Modern creature features haven’t exactly been known to attract mainstream talent or audiences. All too often relegated to SyFy original movies or The Asylum, they just aren’t as popular as they once were in the ’80s (or even the ’90s). Enter Wildling, director Fritz Böhm‘s latest addition to the sub-genre. The film is something of a unique beast, mixing several different genres and attracting the likes of top-notch actors like Brad Dourif and Liv Tyler. It is also a remarkably accomplished film for the Böhm in what is his first, but hopefully not last, feature film.
Since she was born, Anna (Bel Powley) has been raised by a man (Brad Dourif) she knows only as Daddy. Throughout her childhood, Daddy has kept her locked in the attic and warns her of the Wildling, a beast that ate all of the other children in the world. Thinking Daddy is protecting her, Anna never once questions his motives. When Anna is 16 she is freed by local sheriff Ellen Cooper (Liv Tyler), who takes her in to live with her and her younger brother Ray (Collin Kelly-Sordelet). As Anna begins to acclimate to her new life, the memory of the Wildling comes back to haunt her, leading to chaos within her new family.
You don’t really need to know anything else about the plot of Wildling (and you’re better off ignoring the trailer embedded below) because this is the type of film that will play a lot better going in blind.
Wildling is essentially a modern-day fairy tale, and thanks to Böhm’s camerawork and cinematographer Toby Oliver’s (the director of photography for last year’s Get Out and Happy Death Day) blue and grey color palettes, it really does look like a live-action fairy tale, albeit a significantly bloody one. The film follows some familiar beats of coming-of-age films, but it’s so delightfully weird that you almost don’t care. Almost. There are two possible directions for Wildling‘s narrative to go and the direction it chooses may make or break the film for some viewers, but considering I write for a horror site and live for things like this I was in it from the get-go. Lest you think that Wildling is without surprises, rest assured that Böhm’s screenplay, which he co-wrote with first-time screenwriter Florian Eder, has a quite a few tricks up its metaphorical sleeve.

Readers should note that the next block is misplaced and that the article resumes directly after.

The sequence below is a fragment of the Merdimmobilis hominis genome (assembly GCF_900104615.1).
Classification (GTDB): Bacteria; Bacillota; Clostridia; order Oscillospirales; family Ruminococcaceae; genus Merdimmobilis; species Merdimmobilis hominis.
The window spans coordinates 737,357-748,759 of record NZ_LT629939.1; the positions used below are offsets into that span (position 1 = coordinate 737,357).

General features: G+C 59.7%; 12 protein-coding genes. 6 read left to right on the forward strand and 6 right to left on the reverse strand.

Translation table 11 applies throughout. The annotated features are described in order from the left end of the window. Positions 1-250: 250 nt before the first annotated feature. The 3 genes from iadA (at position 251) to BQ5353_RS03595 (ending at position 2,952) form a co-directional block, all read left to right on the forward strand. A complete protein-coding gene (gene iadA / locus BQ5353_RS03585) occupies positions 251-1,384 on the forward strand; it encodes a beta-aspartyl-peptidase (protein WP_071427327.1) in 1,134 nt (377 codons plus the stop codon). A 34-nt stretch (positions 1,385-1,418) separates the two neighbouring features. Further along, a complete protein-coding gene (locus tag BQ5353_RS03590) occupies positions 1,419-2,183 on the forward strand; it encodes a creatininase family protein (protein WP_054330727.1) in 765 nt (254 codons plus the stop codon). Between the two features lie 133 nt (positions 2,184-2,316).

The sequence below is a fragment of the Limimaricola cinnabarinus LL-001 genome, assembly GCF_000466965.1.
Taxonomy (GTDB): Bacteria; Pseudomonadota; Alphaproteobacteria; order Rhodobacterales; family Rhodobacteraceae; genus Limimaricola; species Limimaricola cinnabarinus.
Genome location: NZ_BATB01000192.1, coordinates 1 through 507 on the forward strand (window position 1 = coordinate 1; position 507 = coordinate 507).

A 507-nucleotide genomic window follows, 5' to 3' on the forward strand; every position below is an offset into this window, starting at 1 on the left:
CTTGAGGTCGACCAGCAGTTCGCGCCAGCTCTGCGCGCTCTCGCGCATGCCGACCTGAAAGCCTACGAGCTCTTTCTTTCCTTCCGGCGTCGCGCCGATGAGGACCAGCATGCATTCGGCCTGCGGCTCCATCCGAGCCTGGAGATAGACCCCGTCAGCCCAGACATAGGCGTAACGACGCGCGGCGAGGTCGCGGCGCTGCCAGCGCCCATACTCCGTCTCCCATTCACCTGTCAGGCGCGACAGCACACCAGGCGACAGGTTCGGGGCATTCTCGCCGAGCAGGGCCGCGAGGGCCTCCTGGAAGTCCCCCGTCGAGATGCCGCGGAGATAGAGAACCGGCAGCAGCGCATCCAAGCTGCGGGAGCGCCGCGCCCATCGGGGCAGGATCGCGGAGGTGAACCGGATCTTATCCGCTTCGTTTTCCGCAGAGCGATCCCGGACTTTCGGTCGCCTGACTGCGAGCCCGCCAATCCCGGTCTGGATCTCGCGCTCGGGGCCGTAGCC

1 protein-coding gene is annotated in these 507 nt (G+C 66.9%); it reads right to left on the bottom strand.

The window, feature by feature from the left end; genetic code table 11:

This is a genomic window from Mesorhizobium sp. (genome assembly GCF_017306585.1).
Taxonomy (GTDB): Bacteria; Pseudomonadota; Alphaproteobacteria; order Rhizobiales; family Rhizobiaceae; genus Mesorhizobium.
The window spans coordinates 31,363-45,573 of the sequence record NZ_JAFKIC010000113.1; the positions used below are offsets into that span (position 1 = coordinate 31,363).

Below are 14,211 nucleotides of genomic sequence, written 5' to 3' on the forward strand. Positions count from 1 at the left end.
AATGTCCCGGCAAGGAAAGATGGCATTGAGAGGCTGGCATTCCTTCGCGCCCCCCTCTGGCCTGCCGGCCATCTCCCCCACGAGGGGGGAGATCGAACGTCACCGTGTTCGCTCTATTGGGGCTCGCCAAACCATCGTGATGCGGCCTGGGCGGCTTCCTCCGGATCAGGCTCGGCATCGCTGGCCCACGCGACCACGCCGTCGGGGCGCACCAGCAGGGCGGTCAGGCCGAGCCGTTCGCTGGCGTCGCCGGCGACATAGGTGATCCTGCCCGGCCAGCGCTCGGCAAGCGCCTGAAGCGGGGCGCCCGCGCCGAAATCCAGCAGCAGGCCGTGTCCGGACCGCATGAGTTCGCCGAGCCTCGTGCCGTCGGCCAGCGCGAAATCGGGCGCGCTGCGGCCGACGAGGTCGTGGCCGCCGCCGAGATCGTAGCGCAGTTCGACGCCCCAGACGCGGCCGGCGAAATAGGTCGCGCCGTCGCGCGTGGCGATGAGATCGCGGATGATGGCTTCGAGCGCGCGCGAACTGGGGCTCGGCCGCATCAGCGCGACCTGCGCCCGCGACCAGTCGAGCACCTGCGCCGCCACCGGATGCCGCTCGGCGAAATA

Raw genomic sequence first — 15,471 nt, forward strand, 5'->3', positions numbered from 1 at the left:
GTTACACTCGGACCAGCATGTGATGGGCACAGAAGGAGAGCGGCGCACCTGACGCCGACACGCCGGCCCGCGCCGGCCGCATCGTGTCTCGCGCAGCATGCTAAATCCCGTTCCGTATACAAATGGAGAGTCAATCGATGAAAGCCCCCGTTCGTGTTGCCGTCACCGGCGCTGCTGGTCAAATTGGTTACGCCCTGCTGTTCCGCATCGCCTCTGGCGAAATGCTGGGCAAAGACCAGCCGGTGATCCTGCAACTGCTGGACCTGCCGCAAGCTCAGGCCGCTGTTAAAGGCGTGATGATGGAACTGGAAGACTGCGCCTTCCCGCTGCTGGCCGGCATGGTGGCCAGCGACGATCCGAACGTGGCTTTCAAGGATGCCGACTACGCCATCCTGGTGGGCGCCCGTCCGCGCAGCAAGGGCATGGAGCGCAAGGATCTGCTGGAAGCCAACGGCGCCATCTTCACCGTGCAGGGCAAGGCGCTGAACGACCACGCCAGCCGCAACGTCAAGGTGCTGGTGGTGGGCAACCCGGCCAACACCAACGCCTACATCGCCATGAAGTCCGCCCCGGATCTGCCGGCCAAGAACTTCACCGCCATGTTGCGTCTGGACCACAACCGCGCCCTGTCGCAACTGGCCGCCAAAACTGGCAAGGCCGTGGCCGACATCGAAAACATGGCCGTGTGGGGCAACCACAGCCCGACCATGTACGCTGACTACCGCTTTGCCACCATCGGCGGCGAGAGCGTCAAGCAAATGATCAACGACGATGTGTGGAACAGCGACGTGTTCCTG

Unfortunately, as Wildling careens towards its climax, it threatens to run of the rails. It never fully derails so as to ruin the experience, but a few occurrences will require significant suspension of disbelief that the film doesn’t entirely earn. This mostly has to do with the relationship between Ray and Anna, despite both actors turning in wonderful performances and displaying a palpable chemistry. You just never fully buy their relationship as it turns from a platonic friendship and into one of a more sexual nature (The Shape of Water, this ain’t). It is an odd feeling to want a movie to be longer, but Wildling could have benefited from devoting more time to its central pair of lovebirds. Editors Matthew Rundell and Robb Sullivan’s restrained editing also grows more erratic as the film enters the third act, making it difficult to tell what is going on in some of the action sequences. This could be an attempt to mask poor effects due to the film’s low budget, but it is a glaring flaw in an otherwise solid film.
Böhm has assembled a strong group of actors for Wildling. Horror fans will come for Dourif, who gives an over-the-top but captivating performance as the mysterious Daddy, but it is Powley who anchors the film. She turns in a nuanced and animalistic performance as she morphs from a young girl afraid of the world around her into a woman afraid of her own body. It’s nice to see Tyler return to the horror genre (it’s her first genre film since The Strangers was released 10 years ago). She gives Ellen a sweetly maternal quality and is heartwarming to watch in her scenes with Powley. James Le Gros also pops up in a brief cameo as a forest hermit with some ties to Anna’s past.
Wildling is a solid debut feature for Böhm and features a magnetic performance from Bel Powley as well as some excellent creature and gore effects. The film loses its way a bit towards the end, but its heart is in the right place, making for a rather endearing viewing experience. If anything, the film leave you with a strong desire to see Böhm’s next film, whatever that may be.
IFC Midnight will release Wildling on VOD on April 13, 2018.